Hell Hath No Fury Like A Woman Whose Husband You Murdered

In this world, there is loyalty and then there is ride-or-die, got-your-back, never-gonna-give-you-up, never-gonna-let-you-down loyalty.

Your Harry + Hermiones, your Frodo + Sams, your Barack + Joes, your Kylie + Kendalls.

Your Olga of Kiev + Igor I of Kiev.

Let me explain.

Olga was born around 900 AD and was mostly known as the wife of Igor, the Prince of the Kievans, a tribe that controlled most of Rus. Rus is (you may have guessed) what we today call Russia, Belarus and Ukraine.

Igor was such a good tribal leader that the Kievans began to expand their territory, at the expense of their neighboring tribes. Another tribe, the Derevlians, were particularly over the Kievans – they pledged their fealty to a local warlord rather than Igor.

When Igor showed up to demand their loyalty (and their coinage) in 945, the Drevlians had had enough. They kidnapped him and publicly murdered him.

As far as the Derevlians could tell, this immediately solved a couple of problems. Igor was eliminated. Their greatest invading threat was no longer. And Olga, Igor’s widow, was going to have to marry their prince and give them the Kievan territory since she was just a lil LADY.

But Olga was not going to just marry the guy who had her husband killed. When they sent a military squad to pick her up, she had them buried alive.

I usually just ghost the guy, but I like your style, Olga.


But then, Olga sent a message to the Derevlian prince saying she had thought it over, and she would accept his offer to marry him and hand over the keys to her kingdom– as long as he sent his chieftans to escort her back. When the chieftans arrived, she invited them to wash up in her bathhouse.

Then, she locked the door and burned the bathhouse to the ground.

I usually just block his number, but I’m digging the flourishes, Olga.

Olga wasn’t done, though. She told the prince she’d come on down and marry him, if he agreed to host a funeral for her husband when she got there. Despite the fact that neither of his Olga-getting missions had returned with an Olga, the prince agreed.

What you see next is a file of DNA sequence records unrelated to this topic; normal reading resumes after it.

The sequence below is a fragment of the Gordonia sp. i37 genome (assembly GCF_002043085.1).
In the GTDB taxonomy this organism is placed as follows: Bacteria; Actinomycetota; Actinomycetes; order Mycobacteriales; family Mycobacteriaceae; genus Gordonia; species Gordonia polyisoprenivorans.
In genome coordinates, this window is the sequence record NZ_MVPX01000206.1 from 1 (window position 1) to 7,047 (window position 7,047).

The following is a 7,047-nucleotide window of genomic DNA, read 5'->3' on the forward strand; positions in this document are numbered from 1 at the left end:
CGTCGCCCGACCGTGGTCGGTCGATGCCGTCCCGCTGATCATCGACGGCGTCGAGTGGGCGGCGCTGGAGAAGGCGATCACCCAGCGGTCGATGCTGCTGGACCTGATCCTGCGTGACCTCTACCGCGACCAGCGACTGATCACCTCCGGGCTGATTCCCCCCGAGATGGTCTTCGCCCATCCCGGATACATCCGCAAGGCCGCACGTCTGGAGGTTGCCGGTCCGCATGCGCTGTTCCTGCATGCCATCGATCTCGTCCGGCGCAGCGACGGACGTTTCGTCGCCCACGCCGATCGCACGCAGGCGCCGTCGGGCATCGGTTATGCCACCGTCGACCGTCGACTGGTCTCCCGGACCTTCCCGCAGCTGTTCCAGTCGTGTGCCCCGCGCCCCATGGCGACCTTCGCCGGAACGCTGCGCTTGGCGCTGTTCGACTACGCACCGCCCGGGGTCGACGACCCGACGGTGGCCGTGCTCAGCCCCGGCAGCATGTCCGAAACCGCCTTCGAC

When the Drevlians got drunk at the funeral, Olga’s soldiers stabbed them all to death and, according to the Primary Chronicle, a translated history of this era, she “went about herself egging on her retinue to the massacre of the Derevlians.”

I usually just stop going to the coffee shop where we met, but that’s another way to handle things, Olga.

When the Derevlians asked Olga to stop the massacre, she agreed quite easily. All she asked was that each of the major houses give her a few pigeons and sparrows as a tribute. Easy-peasy.

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Except she had her soldiers attach a piece of sulfur wrapped in cloth to the feet of the pigeons and sparrows. At night, the birds flew back to their nests in the Derevlians homes, which promptly caught on fire and burned to the ground.

When the residents fled their burning homes, Olga’s soldiers massacred them all.

I usually just avoid eye contact when we end up at the same bar, but everyone has their own methods of coping, Olga.

After defeating the Derevlians, Olga ruled the vast Kiev territory on behalf of her son until he was of age. She made peace treaties with leaders from across the region and eventually converted to Christianity.

Which is how Olga of Kiev, mass murderer, revenge-monger, and savage cabbage beyond all comparison, became a saint in the Catholic Church – and to scorned women everywhere.

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